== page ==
As soon as we crossed into Slovenia, we could see differences.  The houses looked more northern European, and mansard roofs were the norm.  The money didn’t change (still euros), but the prices did.  Fuel was cheaper, as were groceries.  Speaking of such, I’d suddenly lost the chance to buy some things, but things I’d not seen across several borders had now reappeared.  The signage was different, of course, and we’d entered a country that didn’t speak a Latin-based language.  And the drivers still had a bit to learn, although the roads were generally quite good.  

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After awhile, we started climbing up a windy road (47 hairpin turns), heading into huge Triglavski National Park.  This is a very popular destination area for vacationing Europeans.  There are developed areas, but mostly it’s hiking, biking, and climbing activities that bring the folks here.  Being on the southern edge of the Alps, it was nice and cool, which we really appreciated.  We were surprised at how much water was in the streams, even in July, but it seemed normal to the locals.  The lovely Soča Valley goes right through the park, and the kayaks and rafts and swimmers were out in force.  It’s mid-July, and everyone trying to get an early start on their August vacation was out and about.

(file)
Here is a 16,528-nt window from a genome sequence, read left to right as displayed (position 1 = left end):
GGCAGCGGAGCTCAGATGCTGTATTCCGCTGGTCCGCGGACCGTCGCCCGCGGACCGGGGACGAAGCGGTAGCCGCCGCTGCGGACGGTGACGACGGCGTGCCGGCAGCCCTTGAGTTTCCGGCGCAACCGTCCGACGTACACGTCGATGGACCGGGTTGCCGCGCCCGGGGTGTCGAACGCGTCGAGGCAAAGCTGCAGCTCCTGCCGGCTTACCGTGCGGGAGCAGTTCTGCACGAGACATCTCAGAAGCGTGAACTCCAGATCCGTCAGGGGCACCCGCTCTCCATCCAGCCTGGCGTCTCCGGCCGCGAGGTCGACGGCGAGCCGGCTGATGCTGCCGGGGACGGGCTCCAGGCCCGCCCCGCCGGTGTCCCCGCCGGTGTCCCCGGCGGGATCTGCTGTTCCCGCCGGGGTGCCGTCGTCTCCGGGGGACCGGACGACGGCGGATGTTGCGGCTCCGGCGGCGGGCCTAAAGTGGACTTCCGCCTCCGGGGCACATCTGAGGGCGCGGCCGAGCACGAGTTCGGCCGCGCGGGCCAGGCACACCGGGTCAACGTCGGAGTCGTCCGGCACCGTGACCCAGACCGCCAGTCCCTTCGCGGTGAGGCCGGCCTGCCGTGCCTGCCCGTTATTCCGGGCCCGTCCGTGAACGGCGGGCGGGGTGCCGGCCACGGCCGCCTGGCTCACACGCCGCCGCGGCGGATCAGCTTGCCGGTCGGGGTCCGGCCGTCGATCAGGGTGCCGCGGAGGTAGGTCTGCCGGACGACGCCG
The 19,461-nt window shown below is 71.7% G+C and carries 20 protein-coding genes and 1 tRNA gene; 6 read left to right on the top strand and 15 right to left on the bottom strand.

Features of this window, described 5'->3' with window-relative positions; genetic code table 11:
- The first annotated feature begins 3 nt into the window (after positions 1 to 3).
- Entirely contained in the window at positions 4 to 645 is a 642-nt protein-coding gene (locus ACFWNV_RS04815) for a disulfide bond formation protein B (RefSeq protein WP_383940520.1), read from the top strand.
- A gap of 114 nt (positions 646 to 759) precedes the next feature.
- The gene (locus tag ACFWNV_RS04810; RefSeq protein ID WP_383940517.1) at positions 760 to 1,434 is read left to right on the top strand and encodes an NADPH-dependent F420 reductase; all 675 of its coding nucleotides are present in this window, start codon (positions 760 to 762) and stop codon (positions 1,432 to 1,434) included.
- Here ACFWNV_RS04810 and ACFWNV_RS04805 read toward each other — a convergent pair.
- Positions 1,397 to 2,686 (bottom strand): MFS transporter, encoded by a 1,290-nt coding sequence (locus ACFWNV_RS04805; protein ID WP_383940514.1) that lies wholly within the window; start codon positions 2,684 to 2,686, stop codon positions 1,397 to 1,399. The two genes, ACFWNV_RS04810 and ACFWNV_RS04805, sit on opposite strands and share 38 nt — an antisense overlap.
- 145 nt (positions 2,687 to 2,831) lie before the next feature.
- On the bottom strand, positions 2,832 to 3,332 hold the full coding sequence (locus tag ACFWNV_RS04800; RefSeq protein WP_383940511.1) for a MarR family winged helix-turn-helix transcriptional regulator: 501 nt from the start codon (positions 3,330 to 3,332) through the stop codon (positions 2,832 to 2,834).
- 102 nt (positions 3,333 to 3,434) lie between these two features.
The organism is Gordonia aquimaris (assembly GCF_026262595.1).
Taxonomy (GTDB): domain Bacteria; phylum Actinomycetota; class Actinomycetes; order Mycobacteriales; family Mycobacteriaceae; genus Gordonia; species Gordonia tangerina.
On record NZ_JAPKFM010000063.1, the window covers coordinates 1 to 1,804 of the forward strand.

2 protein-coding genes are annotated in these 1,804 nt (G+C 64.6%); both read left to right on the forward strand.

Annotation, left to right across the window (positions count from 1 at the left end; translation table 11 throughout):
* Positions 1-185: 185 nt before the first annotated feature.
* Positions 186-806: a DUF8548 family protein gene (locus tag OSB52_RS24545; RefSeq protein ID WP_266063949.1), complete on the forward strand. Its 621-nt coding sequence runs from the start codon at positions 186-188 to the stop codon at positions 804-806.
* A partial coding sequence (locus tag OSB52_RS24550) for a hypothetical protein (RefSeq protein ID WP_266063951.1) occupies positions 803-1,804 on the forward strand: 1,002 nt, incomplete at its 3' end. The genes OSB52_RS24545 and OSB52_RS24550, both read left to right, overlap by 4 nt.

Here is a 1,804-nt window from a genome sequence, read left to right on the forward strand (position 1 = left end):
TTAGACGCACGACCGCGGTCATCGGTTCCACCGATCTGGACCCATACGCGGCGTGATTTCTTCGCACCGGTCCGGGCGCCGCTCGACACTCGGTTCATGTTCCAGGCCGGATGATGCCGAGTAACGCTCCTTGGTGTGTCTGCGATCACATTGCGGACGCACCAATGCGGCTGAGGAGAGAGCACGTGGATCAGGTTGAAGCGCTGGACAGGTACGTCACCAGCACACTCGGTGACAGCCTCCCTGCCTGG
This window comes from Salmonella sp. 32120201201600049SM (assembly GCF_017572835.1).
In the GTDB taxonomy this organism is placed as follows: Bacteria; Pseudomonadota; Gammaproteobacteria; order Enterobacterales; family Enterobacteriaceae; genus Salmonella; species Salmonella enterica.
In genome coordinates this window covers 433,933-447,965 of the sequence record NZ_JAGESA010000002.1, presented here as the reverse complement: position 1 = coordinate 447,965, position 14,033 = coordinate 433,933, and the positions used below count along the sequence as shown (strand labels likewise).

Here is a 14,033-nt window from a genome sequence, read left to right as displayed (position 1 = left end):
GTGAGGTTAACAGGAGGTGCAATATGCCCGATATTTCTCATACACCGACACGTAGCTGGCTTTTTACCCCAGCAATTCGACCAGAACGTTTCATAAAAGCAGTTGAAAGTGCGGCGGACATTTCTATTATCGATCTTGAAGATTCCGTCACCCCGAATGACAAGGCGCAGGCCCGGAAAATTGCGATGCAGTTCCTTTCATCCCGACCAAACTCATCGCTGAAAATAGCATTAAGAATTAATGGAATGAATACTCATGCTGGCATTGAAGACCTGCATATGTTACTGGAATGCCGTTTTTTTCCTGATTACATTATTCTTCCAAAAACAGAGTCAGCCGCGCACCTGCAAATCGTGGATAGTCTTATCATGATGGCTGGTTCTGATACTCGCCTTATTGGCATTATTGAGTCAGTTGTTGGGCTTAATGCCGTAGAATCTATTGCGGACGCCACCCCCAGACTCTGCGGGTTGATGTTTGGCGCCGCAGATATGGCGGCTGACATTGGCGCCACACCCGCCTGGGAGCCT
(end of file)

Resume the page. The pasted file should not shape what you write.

In addition to getting out of the heat, we were really interested in this area because it figured prominently in the fighting during World War I (we had seen it from the Italian side earlier in the month).